2. Naming Clint Frazier the Starting Left Fielder
Did anyone think this would truly materialize? We no doubt wanted it to, but it was never really a fit. In fact, Frazier was never really a fit with the Yankees. Unnecessary drama always followed him, and the Yankees, of all teams, are not one to deal with that. But for some reason they broke their usual protocol and saw it backfire.
Frazier’s faux defensive improvement in 2020 either fooled the Yankees or really wanted to make them believe the former Indians top prospect could be the answer for them. We’ll go ahead and blame Rawlings for even nominating him for a Gold Glove in 2020 because any objective viewer would agree Frazier’s “highlight reel” plays were a result of misreads off the bat or poor angles taken to track down fly balls/line drives.
ANYWAY, Frazier got the starting left field job in the offseason, ESPN reporter Marly Rivera oddly asked him if he was a “good left fielder” a week into the season, and we never saw Frazier again after June 30. Whether it was actually due to his vision issues or a Jacoby Ellsbury-like exile, don’t expect Frazier to play another game for the Yankees. It’s just not happening.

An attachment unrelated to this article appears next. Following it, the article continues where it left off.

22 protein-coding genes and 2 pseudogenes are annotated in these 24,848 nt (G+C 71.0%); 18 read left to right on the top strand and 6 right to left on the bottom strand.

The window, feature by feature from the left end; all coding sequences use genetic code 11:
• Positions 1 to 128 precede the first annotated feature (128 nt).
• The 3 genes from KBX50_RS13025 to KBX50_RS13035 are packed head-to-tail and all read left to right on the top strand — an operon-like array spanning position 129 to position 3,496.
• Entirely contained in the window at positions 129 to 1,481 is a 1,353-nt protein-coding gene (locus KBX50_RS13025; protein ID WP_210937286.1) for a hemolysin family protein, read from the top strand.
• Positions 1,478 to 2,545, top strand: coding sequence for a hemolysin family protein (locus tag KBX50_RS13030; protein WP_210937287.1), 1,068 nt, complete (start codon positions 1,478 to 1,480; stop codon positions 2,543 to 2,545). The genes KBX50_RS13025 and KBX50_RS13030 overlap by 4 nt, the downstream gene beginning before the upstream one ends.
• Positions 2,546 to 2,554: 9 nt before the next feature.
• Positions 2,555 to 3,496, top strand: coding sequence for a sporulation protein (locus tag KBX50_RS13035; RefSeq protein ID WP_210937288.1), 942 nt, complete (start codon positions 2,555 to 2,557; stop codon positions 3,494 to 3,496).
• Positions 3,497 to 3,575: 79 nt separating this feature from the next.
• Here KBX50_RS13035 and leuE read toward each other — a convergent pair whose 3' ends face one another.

In 66 games, he played horrific defense and slashed .186/.317/.317 with five home runs and 15 RBI. He’d become one of the worst SIX players in Major League Baseball by July.
Though fans were once excited about what Frazier could bring to the table, the Yankees were always hesitant. They benched him in last year’s ALDS in favor of Brett Gardner. He was hardly ever rewarded for performing well. Then, they finally decided, “OK, give ’em the starting job.” Their instincts were right about Frazier and they abandoned them … just like they do with every other gut decision.